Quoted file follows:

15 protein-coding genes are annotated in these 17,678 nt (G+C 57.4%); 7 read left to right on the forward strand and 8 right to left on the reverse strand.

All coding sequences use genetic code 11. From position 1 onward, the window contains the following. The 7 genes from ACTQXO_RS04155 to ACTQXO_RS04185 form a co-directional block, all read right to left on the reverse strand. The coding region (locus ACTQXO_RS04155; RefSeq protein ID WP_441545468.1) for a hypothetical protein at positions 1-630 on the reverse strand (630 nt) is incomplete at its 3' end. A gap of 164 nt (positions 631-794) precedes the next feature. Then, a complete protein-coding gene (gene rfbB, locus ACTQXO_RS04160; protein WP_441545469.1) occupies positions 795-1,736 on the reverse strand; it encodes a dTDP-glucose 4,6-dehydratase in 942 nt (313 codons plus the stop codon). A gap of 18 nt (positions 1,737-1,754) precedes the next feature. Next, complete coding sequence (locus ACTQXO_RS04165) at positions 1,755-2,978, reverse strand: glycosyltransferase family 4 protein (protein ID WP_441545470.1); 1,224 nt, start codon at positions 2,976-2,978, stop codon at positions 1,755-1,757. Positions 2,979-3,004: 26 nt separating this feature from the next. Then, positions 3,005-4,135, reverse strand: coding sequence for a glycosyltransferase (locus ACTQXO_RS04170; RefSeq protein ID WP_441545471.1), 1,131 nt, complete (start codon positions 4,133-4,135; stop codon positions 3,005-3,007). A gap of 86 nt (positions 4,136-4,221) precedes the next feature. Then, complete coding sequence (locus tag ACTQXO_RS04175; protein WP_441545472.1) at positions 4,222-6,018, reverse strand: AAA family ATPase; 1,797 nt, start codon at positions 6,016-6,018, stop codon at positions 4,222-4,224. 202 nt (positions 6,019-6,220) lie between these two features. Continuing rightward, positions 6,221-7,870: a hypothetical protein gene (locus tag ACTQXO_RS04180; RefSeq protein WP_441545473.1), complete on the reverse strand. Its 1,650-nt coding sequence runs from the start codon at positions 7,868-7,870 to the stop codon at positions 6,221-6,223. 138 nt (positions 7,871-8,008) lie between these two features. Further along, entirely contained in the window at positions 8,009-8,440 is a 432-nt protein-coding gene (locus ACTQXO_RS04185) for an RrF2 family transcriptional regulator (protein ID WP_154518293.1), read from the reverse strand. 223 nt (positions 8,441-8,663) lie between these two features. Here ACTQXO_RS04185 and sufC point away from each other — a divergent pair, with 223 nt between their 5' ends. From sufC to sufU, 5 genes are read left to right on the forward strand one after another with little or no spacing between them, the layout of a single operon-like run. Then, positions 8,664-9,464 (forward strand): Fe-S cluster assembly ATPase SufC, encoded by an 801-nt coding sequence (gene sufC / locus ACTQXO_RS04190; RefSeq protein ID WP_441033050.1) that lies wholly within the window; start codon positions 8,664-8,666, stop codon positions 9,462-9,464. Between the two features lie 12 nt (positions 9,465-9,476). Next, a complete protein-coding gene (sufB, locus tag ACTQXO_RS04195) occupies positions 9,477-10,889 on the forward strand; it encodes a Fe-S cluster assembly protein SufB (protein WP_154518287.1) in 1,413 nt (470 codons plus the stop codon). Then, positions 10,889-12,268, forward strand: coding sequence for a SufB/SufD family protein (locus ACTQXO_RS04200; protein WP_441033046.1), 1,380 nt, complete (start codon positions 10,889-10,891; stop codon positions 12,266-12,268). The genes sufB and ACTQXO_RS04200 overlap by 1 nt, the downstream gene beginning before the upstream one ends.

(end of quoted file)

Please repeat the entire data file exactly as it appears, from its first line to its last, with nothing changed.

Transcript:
15 protein-coding genes are annotated in these 17,678 nt (G+C 57.4%); 7 read left to right on the forward strand and 8 right to left on the reverse strand.

All coding sequences use genetic code 11. From position 1 onward, the window contains the following. The 7 genes from ACTQXO_RS04155 to ACTQXO_RS04185 form a co-directional block, all read right to left on the reverse strand. The coding region (locus ACTQXO_RS04155; RefSeq protein ID WP_441545468.1) for a hypothetical protein at positions 1-630 on the reverse strand (630 nt) is incomplete at its 3' end. A gap of 164 nt (positions 631-794) precedes the next feature. Then, a complete protein-coding gene (gene rfbB, locus ACTQXO_RS04160; protein WP_441545469.1) occupies positions 795-1,736 on the reverse strand; it encodes a dTDP-glucose 4,6-dehydratase in 942 nt (313 codons plus the stop codon). A gap of 18 nt (positions 1,737-1,754) precedes the next feature. Next, complete coding sequence (locus ACTQXO_RS04165) at positions 1,755-2,978, reverse strand: glycosyltransferase family 4 protein (protein ID WP_441545470.1); 1,224 nt, start codon at positions 2,976-2,978, stop codon at positions 1,755-1,757. Positions 2,979-3,004: 26 nt separating this feature from the next. Then, positions 3,005-4,135, reverse strand: coding sequence for a glycosyltransferase (locus ACTQXO_RS04170; RefSeq protein ID WP_441545471.1), 1,131 nt, complete (start codon positions 4,133-4,135; stop codon positions 3,005-3,007). A gap of 86 nt (positions 4,136-4,221) precedes the next feature. Then, complete coding sequence (locus tag ACTQXO_RS04175; protein WP_441545472.1) at positions 4,222-6,018, reverse strand: AAA family ATPase; 1,797 nt, start codon at positions 6,016-6,018, stop codon at positions 4,222-4,224. 202 nt (positions 6,019-6,220) lie between these two features. Continuing rightward, positions 6,221-7,870: a hypothetical protein gene (locus tag ACTQXO_RS04180; RefSeq protein WP_441545473.1), complete on the reverse strand. Its 1,650-nt coding sequence runs from the start codon at positions 7,868-7,870 to the stop codon at positions 6,221-6,223. 138 nt (positions 7,871-8,008) lie between these two features. Further along, entirely contained in the window at positions 8,009-8,440 is a 432-nt protein-coding gene (locus ACTQXO_RS04185) for an RrF2 family transcriptional regulator (protein ID WP_154518293.1), read from the reverse strand. 223 nt (positions 8,441-8,663) lie between these two features. Here ACTQXO_RS04185 and sufC point away from each other — a divergent pair, with 223 nt between their 5' ends. From sufC to sufU, 5 genes are read left to right on the forward strand one after another with little or no spacing between them, the layout of a single operon-like run. Then, positions 8,664-9,464 (forward strand): Fe-S cluster assembly ATPase SufC, encoded by an 801-nt coding sequence (gene sufC / locus ACTQXO_RS04190; RefSeq protein ID WP_441033050.1) that lies wholly within the window; start codon positions 8,664-8,666, stop codon positions 9,462-9,464. Between the two features lie 12 nt (positions 9,465-9,476). Next, a complete protein-coding gene (sufB, locus tag ACTQXO_RS04195) occupies positions 9,477-10,889 on the forward strand; it encodes a Fe-S cluster assembly protein SufB (protein WP_154518287.1) in 1,413 nt (470 codons plus the stop codon). Then, positions 10,889-12,268, forward strand: coding sequence for a SufB/SufD family protein (locus ACTQXO_RS04200; protein WP_441033046.1), 1,380 nt, complete (start codon positions 10,889-10,891; stop codon positions 12,266-12,268). The genes sufB and ACTQXO_RS04200 overlap by 1 nt, the downstream gene beginning before the upstream one ends.